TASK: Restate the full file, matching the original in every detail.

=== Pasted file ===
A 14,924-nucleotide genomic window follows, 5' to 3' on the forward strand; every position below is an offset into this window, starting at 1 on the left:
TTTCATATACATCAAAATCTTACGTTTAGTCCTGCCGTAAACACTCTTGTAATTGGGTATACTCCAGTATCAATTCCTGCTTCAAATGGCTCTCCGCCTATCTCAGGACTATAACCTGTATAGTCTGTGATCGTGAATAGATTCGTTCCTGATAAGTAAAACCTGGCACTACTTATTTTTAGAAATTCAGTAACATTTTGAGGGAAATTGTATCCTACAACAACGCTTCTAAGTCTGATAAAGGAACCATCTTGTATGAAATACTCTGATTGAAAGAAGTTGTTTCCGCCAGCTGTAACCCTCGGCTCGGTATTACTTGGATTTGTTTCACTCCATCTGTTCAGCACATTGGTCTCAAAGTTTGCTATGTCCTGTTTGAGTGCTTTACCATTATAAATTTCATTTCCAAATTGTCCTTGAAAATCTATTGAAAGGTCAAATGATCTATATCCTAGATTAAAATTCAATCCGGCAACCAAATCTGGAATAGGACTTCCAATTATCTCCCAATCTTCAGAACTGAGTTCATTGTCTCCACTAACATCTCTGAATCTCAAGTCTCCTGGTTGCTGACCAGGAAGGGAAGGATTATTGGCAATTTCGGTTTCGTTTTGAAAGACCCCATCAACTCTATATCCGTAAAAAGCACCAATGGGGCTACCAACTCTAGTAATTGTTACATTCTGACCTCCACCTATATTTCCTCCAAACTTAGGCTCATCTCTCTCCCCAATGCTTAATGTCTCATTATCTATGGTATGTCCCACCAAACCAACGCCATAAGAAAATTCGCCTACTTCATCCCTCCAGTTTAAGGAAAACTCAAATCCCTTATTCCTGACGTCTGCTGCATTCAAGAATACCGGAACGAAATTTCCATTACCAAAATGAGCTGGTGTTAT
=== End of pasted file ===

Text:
A 14,924-nucleotide genomic window follows, 5' to 3' on the forward strand; every position below is an offset into this window, starting at 1 on the left:
TTTCATATACATCAAAATCTTACGTTTAGTCCTGCCGTAAACACTCTTGTAATTGGGTATACTCCAGTATCAATTCCTGCTTCAAATGGCTCTCCGCCTATCTCAGGACTATAACCTGTATAGTCTGTGATCGTGAATAGATTCGTTCCTGATAAGTAAAACCTGGCACTACTTATTTTTAGAAATTCAGTAACATTTTGAGGGAAATTGTATCCTACAACAACGCTTCTAAGTCTGATAAAGGAACCATCTTGTATGAAATACTCTGATTGAAAGAAGTTGTTTCCGCCAGCTGTAACCCTCGGCTCGGTATTACTTGGATTTGTTTCACTCCATCTGTTCAGCACATTGGTCTCAAAGTTTGCTATGTCCTGTTTGAGTGCTTTACCATTATAAATTTCATTTCCAAATTGTCCTTGAAAATCTATTGAAAGGTCAAATGATCTATATCCTAGATTAAAATTCAATCCGGCAACCAAATCTGGAATAGGACTTCCAATTATCTCCCAATCTTCAGAACTGAGTTCATTGTCTCCACTAACATCTCTGAATCTCAAGTCTCCTGGTTGCTGACCAGGAAGGGAAGGATTATTGGCAATTTCGGTTTCGTTTTGAAAGACCCCATCAACTCTATATCCGTAAAAAGCACCAATGGGGCTACCAACTCTAGTAATTGTTACATTCTGACCTCCACCTATATTTCCTCCAAACTTAGGCTCATCTCTCTCCCCAATGCTTAATGTCTCATTATCTATGGTATGTCCCACCAAACCAACGCCATAAGAAAATTCGCCTACTTCATCCCTCCAGTTTAAGGAAAACTCAAATCCCTTATTCCTGACGTCTGCTGCATTCAAGAATACCGGAACGAAATTTCCATTACCAAAATGAGCTGGTGTTAT